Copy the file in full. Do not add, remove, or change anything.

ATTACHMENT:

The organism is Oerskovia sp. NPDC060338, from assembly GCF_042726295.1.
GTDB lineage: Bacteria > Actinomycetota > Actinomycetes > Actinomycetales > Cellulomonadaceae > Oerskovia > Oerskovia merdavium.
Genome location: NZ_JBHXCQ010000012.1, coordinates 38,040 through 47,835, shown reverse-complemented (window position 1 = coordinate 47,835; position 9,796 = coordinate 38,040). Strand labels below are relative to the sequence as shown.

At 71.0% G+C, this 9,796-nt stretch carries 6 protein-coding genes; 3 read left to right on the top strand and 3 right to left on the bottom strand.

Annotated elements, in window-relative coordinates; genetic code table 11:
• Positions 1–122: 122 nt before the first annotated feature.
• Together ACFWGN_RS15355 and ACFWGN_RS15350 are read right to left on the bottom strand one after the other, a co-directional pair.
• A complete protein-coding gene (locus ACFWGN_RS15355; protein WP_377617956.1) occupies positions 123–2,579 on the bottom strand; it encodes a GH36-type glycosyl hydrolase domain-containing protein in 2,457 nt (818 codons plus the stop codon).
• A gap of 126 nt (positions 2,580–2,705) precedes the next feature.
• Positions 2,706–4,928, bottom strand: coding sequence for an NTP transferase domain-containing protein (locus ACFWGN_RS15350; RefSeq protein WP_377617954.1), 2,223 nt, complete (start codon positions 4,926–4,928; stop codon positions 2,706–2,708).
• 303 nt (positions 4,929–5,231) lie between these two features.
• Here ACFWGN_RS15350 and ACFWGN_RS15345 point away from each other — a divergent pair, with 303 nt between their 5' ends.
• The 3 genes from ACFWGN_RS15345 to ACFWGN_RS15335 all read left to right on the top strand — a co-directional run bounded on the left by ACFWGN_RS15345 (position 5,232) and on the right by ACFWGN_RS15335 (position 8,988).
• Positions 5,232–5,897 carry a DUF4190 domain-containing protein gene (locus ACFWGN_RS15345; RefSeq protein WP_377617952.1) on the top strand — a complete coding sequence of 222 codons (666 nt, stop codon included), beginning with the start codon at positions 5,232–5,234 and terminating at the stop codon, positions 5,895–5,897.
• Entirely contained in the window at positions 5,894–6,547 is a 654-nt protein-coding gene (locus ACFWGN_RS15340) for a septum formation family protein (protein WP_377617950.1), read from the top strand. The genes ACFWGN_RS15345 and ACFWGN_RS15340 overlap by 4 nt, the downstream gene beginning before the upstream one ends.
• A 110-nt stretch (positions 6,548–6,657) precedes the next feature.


The organism is Oerskovia sp. NPDC060338, from assembly GCF_042726295.1.
GTDB lineage: Bacteria > Actinomycetota > Actinomycetes > Actinomycetales > Cellulomonadaceae > Oerskovia > Oerskovia merdavium.
Genome location: NZ_JBHXCQ010000012.1, coordinates 38,040 through 47,835, shown reverse-complemented (window position 1 = coordinate 47,835; position 9,796 = coordinate 38,040). Strand labels below are relative to the sequence as shown.

At 71.0% G+C, this 9,796-nt stretch carries 6 protein-coding genes; 3 read left to right on the top strand and 3 right to left on the bottom strand.

Annotated elements, in window-relative coordinates; genetic code table 11:
• Positions 1–122: 122 nt before the first annotated feature.
• Together ACFWGN_RS15355 and ACFWGN_RS15350 are read right to left on the bottom strand one after the other, a co-directional pair.
• A complete protein-coding gene (locus ACFWGN_RS15355; protein WP_377617956.1) occupies positions 123–2,579 on the bottom strand; it encodes a GH36-type glycosyl hydrolase domain-containing protein in 2,457 nt (818 codons plus the stop codon).
• A gap of 126 nt (positions 2,580–2,705) precedes the next feature.
• Positions 2,706–4,928, bottom strand: coding sequence for an NTP transferase domain-containing protein (locus ACFWGN_RS15350; RefSeq protein WP_377617954.1), 2,223 nt, complete (start codon positions 4,926–4,928; stop codon positions 2,706–2,708).
• 303 nt (positions 4,929–5,231) lie between these two features.
• Here ACFWGN_RS15350 and ACFWGN_RS15345 point away from each other — a divergent pair, with 303 nt between their 5' ends.
• The 3 genes from ACFWGN_RS15345 to ACFWGN_RS15335 all read left to right on the top strand — a co-directional run bounded on the left by ACFWGN_RS15345 (position 5,232) and on the right by ACFWGN_RS15335 (position 8,988).
• Positions 5,232–5,897 carry a DUF4190 domain-containing protein gene (locus ACFWGN_RS15345; RefSeq protein WP_377617952.1) on the top strand — a complete coding sequence of 222 codons (666 nt, stop codon included), beginning with the start codon at positions 5,232–5,234 and terminating at the stop codon, positions 5,895–5,897.
• Entirely contained in the window at positions 5,894–6,547 is a 654-nt protein-coding gene (locus ACFWGN_RS15340) for a septum formation family protein (protein WP_377617950.1), read from the top strand. The genes ACFWGN_RS15345 and ACFWGN_RS15340 overlap by 4 nt, the downstream gene beginning before the upstream one ends.
• A 110-nt stretch (positions 6,548–6,657) precedes the next feature.